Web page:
Leaving aside the more cinematic elements of that first Pentecost, what was it about the inside of that explosive event, what were the necessary and necessarily hidden conditions that allowed it to happen?
The condition for this new thing to happen amongst the disciples was stability in the ordinary things. There the disciples were, all in one place, waiting expectantly with prayer, day in and day out as the Lord had commanded them on the Mount of Olives. And there was no knowing when the thing they were waiting for would happen, or even exactly what it would be.
Second, there is the astonishing fact that the Holy Spirit of Jesus takes very seriously our part in the renewal of all things. Jesus comes among the disciples on that first night and showing them his wounds says to them, “Peace be with you”—as if this greeting is not amazing enough in itself, given the circumstances of the last three days. No, as if this is not enough, Jesus catapults the disciples into the shock of spiritual adulthood by telling them he is sending them as he himself had been sent. “If you forgive the sins of any, they are forgiven, if you retain the sins of any they are retained.” What we do here, God takes seriously.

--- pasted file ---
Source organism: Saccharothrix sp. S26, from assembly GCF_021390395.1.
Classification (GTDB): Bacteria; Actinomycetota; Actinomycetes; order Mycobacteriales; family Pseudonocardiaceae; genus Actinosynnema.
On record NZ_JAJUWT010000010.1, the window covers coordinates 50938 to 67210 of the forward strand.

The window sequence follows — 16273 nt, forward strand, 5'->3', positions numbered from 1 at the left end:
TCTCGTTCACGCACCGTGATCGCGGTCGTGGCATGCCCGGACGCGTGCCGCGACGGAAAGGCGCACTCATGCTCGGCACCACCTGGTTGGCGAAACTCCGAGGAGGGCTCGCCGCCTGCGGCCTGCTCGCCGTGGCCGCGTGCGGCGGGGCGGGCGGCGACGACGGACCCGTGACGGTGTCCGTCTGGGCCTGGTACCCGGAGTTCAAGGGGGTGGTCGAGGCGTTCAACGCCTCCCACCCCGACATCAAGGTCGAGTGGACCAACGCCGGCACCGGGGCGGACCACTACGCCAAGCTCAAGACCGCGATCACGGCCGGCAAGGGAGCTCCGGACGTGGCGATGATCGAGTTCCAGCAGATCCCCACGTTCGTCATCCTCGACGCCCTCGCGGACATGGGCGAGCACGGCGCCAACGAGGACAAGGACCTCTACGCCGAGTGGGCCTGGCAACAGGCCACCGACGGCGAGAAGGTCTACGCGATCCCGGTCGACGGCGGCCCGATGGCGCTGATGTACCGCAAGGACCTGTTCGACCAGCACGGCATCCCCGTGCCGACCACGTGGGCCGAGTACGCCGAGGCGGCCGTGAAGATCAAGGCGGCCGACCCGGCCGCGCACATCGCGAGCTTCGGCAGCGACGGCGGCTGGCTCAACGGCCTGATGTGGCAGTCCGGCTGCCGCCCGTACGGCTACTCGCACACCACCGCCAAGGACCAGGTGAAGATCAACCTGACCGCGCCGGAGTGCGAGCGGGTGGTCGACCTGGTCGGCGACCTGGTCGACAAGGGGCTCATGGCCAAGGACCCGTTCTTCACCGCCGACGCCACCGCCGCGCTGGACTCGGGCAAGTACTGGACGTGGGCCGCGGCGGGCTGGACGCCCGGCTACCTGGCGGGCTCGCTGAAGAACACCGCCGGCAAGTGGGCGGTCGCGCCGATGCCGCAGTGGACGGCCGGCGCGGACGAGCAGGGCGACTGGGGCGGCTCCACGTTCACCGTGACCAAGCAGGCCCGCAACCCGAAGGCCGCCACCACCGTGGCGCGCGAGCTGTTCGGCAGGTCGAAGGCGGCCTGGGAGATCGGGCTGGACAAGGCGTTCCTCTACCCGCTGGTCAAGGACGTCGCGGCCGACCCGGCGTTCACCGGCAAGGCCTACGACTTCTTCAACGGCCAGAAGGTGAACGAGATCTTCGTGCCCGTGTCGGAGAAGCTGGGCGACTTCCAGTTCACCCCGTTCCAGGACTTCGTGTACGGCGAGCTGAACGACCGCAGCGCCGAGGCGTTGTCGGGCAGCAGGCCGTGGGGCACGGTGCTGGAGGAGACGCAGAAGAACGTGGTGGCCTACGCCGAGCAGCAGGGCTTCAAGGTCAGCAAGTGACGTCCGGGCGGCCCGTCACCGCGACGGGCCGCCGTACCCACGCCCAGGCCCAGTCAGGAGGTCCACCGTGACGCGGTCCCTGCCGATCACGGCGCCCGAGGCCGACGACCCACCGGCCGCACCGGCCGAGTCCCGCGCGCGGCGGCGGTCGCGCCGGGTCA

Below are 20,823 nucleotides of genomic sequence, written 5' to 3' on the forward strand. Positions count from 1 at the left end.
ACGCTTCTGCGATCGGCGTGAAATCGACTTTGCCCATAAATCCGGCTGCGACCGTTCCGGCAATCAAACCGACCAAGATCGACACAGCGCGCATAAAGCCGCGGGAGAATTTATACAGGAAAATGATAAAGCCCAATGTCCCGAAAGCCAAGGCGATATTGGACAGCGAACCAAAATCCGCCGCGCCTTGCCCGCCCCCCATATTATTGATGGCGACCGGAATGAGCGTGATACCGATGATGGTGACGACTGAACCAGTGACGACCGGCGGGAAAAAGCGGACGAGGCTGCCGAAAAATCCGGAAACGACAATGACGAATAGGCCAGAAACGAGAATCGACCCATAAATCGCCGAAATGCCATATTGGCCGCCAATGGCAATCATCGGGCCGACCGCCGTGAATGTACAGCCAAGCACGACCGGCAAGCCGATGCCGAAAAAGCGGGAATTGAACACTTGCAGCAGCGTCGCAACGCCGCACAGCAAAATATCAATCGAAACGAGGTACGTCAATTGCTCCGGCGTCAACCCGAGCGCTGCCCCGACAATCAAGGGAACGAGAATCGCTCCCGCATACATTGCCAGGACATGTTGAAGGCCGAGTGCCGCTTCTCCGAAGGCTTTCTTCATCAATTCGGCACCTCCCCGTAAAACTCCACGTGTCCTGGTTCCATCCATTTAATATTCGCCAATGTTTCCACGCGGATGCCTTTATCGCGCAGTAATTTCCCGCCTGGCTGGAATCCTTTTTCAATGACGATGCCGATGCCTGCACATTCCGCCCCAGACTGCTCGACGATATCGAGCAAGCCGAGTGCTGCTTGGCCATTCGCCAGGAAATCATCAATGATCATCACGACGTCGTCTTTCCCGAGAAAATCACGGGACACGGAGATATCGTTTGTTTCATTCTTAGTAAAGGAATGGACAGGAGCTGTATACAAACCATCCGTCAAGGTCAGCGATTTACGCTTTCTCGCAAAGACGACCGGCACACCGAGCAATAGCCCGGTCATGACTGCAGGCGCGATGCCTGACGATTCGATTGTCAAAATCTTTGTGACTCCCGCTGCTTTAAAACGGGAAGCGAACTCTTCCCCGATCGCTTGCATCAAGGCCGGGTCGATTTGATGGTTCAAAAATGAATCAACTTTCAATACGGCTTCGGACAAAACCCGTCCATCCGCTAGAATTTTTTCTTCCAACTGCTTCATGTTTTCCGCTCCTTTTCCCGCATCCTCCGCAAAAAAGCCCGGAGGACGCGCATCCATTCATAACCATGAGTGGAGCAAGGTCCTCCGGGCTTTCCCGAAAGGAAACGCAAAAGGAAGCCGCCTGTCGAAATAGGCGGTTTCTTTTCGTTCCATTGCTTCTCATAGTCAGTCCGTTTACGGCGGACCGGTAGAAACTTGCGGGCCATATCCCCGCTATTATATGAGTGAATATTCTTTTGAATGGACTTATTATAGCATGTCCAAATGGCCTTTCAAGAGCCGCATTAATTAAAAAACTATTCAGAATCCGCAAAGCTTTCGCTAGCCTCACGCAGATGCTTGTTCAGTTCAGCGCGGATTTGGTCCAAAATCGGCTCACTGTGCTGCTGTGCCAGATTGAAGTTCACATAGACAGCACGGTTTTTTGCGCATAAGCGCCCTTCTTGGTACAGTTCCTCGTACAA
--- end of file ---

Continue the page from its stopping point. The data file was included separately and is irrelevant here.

What we do here in the power of the Holy Spirit, God goes with and works with. But all the time God’s Holy Spirit continues to train us, recreating us in holiness so that we can indeed go about in the world in the way that Jesus did and does. To join the ends of these two thoughts together: this re-training, in and by the Holy Spirit, requires of us the humility of stability in the daily things, the ordinary things, so we can be dry-cured enough, thirsty enough, ready enough to receive the spark of the new when it comes—and empowered to change the world with the creativity, persistence, and hope which the Spirit alone can give.